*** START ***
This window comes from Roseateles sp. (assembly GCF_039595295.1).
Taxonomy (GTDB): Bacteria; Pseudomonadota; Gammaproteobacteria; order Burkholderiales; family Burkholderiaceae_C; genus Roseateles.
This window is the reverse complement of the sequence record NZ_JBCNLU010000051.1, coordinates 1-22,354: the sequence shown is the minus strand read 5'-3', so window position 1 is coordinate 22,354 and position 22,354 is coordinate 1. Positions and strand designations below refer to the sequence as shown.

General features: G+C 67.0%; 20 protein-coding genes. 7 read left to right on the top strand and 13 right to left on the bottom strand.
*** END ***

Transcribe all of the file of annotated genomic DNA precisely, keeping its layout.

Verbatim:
This window comes from Roseateles sp. (assembly GCF_039595295.1).
Taxonomy (GTDB): Bacteria; Pseudomonadota; Gammaproteobacteria; order Burkholderiales; family Burkholderiaceae_C; genus Roseateles.
This window is the reverse complement of the sequence record NZ_JBCNLU010000051.1, coordinates 1-22,354: the sequence shown is the minus strand read 5'-3', so window position 1 is coordinate 22,354 and position 22,354 is coordinate 1. Positions and strand designations below refer to the sequence as shown.

General features: G+C 67.0%; 20 protein-coding genes. 7 read left to right on the top strand and 13 right to left on the bottom strand.